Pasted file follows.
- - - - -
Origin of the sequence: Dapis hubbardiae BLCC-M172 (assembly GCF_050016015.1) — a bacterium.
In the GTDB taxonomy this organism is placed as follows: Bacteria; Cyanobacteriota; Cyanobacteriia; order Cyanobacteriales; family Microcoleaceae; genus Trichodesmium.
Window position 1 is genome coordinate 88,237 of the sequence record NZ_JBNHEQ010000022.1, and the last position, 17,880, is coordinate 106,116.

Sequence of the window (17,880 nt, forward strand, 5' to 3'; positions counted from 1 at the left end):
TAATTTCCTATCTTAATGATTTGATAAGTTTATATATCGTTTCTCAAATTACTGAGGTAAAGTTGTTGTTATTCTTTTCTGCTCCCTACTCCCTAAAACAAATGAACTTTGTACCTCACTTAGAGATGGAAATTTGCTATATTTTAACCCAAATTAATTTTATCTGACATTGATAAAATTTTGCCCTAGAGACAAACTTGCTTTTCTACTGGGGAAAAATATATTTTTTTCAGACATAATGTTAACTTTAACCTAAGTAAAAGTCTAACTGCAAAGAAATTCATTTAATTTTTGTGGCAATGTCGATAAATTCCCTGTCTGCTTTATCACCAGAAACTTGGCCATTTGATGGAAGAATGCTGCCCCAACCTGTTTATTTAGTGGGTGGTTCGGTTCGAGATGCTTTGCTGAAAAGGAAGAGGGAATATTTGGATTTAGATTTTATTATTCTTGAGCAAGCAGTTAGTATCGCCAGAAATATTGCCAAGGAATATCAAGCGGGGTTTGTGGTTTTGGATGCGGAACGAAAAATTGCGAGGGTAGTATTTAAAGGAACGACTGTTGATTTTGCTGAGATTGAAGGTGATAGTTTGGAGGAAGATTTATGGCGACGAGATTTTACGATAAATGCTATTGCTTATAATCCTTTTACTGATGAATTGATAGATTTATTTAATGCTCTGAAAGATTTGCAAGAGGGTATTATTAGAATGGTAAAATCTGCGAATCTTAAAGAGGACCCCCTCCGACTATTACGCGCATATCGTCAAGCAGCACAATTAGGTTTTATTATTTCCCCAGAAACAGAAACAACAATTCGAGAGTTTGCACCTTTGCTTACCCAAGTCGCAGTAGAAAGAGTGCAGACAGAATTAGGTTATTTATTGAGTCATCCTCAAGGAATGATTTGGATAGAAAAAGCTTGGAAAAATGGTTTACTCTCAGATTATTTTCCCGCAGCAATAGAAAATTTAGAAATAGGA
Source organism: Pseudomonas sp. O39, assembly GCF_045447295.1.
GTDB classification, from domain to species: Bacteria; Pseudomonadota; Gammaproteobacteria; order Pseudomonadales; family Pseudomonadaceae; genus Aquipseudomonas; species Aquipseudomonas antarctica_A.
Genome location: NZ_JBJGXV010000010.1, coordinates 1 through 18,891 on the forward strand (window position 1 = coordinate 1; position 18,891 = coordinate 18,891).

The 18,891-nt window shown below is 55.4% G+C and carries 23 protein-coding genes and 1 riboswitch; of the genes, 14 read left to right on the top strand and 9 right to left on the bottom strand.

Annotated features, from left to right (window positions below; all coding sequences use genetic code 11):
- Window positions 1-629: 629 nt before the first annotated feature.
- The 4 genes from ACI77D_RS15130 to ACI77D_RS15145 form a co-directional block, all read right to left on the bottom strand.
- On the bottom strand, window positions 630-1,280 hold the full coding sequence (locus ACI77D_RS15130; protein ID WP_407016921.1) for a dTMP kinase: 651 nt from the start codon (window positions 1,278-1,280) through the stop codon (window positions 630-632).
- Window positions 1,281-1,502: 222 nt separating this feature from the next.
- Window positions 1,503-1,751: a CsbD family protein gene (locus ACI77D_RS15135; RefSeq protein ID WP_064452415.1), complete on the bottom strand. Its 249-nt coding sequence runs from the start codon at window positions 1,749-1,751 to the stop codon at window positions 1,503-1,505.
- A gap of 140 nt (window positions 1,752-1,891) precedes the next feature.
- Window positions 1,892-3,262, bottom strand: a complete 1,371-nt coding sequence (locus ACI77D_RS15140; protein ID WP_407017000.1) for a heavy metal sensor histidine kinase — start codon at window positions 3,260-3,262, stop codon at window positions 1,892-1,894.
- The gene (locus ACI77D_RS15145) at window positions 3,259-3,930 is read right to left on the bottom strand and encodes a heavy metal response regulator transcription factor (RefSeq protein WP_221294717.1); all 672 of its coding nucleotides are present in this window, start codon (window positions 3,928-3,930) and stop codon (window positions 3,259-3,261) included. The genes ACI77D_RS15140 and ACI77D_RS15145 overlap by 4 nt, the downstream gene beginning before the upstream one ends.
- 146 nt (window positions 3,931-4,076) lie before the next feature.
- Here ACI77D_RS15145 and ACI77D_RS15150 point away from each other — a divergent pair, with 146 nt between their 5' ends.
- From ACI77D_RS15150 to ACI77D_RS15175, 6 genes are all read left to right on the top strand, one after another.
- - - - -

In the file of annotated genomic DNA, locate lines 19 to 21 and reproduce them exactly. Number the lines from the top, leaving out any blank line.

- 146 nt (window positions 3,931-4,076) lie before the next feature.
- Here ACI77D_RS15145 and ACI77D_RS15150 point away from each other — a divergent pair, with 146 nt between their 5' ends.
- From ACI77D_RS15150 to ACI77D_RS15175, 6 genes are all read left to right on the top strand, one after another.